How to Remove Stains from Your Wedding Dress

When cleaning your wedding dress, it is important to know what kind of fabric the dress is made out of and to take the dress details into consideration. Depending on the fabric and embellishments, wedding dresses can be washed in a washer, a dryer, or by hand.

This is my seven-month-old dirty dress:

If your dress is fairly simple and the fabric can take it, you can put your dress in a garment bag or duvet and stick it in your washer on a gentle cycle. My dress had a bit too much beading for this, and there was no way it would fit in my eco-sized washer, so this option wouldn’t work for me.

If you have a sensitive fabric like silk, you can also put your dress in a garment bag and dry clean it at home or do it yourself at a laundromat if it is a large, voluptuous dress.

I learned that beading and crystals can actually melt from the chemicals used by professional dry cleaners, which put me further off from using a dry cleaner here. There was no way I was paying for someone here to wash my dress by hand either!

The easy option for cleaning your wedding dress used by many women is to spot treat only the stains without washing the rest of the dress. My mother used the Dryel® On the Go Stain Pen to treat all the stains on my sister’s wedding dress, but I really had a lot of area to cover for this method of stain removal. Some of the stains were pretty far up the train in the back, and parts of the lace were positively brown.

With a large, heavy Bordeaux taffeta dress including lace, flowers, crystals, and beads, none of the methods above were right for my dress. After researching and buying a few laundry products, here is how I got to work hand washing my wedding dress. (You may be able to find allergenic products or replace my suggestions with the products that you are familiar with. The products below are not a *must*, they are a combination which I found worked out well for me!)

My tools:

1. Spot treatment:

I used the Dryel® On the Go Stain Pen from my mom to see if I could get the dress cleaned without washing it all the way. The stains were too large and too long set in for complete stain removal, but this was a start.

2. Stain treatment:

Since I figured I would be hand washing it, I bought Ariel stain remover as well as some Vanish carpet cleaner, which I’ve heard does wonders on stains. I went around each of the really bad areas and sprayed those bad boys.

Below are stains from the underside of the train that came with the dress when I received it. Mama Funnel Cake couldn’t get them out with Dryel before the wedding, but I would try now.

3. Soak:

After washing my bathtub to decontaminate it, I filled my bathtub with cold water and submerged the bottom of my dress in a mix of Vanish stain powder (kind of like Oxi Clean powder) and gentle liquid detergent (Genie Express-Gel from above). I let the dress hang with the bottom soaking overnight.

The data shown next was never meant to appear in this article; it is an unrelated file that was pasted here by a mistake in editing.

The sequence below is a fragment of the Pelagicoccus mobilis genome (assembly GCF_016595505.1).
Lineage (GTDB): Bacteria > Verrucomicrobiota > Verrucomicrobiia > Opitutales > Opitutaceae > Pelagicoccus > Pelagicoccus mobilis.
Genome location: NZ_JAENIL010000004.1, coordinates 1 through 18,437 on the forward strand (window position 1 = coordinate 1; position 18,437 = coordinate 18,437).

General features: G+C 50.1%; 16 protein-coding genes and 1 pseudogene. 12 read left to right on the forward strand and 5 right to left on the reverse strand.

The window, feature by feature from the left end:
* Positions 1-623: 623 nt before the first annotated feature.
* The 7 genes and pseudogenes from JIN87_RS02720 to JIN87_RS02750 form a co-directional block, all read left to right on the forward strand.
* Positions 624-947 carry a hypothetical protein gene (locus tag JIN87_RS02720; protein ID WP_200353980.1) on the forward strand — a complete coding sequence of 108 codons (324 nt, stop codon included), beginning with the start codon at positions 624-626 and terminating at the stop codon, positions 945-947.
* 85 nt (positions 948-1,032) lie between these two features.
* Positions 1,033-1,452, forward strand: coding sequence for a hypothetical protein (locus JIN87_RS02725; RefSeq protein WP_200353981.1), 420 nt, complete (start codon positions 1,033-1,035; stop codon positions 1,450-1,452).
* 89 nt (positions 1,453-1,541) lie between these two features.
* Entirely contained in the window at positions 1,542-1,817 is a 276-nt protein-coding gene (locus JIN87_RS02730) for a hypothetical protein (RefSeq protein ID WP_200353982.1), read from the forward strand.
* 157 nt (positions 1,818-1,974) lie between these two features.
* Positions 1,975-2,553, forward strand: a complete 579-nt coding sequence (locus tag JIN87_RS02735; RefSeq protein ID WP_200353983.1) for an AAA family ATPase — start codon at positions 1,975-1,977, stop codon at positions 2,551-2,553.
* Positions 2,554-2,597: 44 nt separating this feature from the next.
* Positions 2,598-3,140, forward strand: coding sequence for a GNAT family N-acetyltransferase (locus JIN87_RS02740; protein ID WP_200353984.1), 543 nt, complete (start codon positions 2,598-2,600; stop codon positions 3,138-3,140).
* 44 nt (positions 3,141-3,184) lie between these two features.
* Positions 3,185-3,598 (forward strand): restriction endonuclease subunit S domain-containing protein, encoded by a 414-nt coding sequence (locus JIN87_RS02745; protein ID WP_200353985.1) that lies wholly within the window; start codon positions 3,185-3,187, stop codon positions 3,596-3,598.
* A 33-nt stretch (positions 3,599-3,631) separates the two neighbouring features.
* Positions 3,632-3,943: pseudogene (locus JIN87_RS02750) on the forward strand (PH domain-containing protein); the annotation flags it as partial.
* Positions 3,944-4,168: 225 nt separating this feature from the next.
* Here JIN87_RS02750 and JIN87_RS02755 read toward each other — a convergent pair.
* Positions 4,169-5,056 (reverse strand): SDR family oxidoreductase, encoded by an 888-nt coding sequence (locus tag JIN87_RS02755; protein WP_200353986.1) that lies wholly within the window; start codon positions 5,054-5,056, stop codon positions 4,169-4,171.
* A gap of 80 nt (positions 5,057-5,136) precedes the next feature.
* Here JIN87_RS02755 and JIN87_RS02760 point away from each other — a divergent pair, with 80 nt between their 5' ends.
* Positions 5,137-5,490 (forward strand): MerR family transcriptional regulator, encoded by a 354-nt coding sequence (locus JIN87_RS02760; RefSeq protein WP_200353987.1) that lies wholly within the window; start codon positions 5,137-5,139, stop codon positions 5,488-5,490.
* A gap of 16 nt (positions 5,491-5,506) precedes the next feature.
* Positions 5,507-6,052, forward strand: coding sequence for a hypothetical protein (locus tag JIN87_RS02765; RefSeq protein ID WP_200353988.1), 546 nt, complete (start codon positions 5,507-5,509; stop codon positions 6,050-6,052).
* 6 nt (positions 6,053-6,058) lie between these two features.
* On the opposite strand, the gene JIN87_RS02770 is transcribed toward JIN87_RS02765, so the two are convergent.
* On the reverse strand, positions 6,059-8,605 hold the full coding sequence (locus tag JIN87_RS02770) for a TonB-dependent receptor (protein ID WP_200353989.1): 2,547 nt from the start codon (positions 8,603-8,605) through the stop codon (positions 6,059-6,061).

4. Scrubbing:

In the morning I went around each of the really bad areas (my dress got pretty dirty in Hawaii and the Swiss Alps), and I used a sock and a toothbrush to gently scrub dirt away. Be extremely careful not to overzealously clean because you could damage the fabric.

I also used this time to pull hairs (bleagh!) out of the hem and tons of little nettles that expanded in the water. I didn’t realize there was so much nature crap in my dress!

5. Bleach:

I took the dress out of the tub after scrubbing and spot-treated the really stubborn stains on the delicate lace with a bleach/water mixture. I very, very gently dabbed the bleach-soaked sock on the lace and let it set for a bit on the balcony.

6. Final soak:

I soaked everything in the tub again in a new Vanish/gentle detergent for a few hours.

7. Spot treatment:

While it was soaking, I went around the bodice and top again with the Dryel and did manage to get the small spots out so that it was perfect again.

8. Repair:

While the dress was hanging, I sewed down loose appliques and beads and secured my corset in the back where it was coming apart a bit. Good as new!

9. Rinse:

I drained the tub and used the shower head to rinse everything. Then I filled up the tub and rinsed everything a few times before draining and using the shower head again. Really get all that detergent out!

10. Dry:

I put it outside on a big drying rack to drip away, and then I hung it up with a towel below it in my house.

When it was dry, it looked great!

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The gown was so much whiter than before the cleaning, and the lace areas that were literally brown before cleaning were sparkling new.

The underside of the train was even cleaner than when I received the dress in the first place!! Only one of the really awful blackish/brown stains was vaguely visible, and it was still on the underside of the dress where no one sees anyway.

Which method did you use for cleaning your wedding dress? Or do you secretly still have a dirty wedding dress in your closet?? 🙂

(Article first published on a private blog, now inactive.)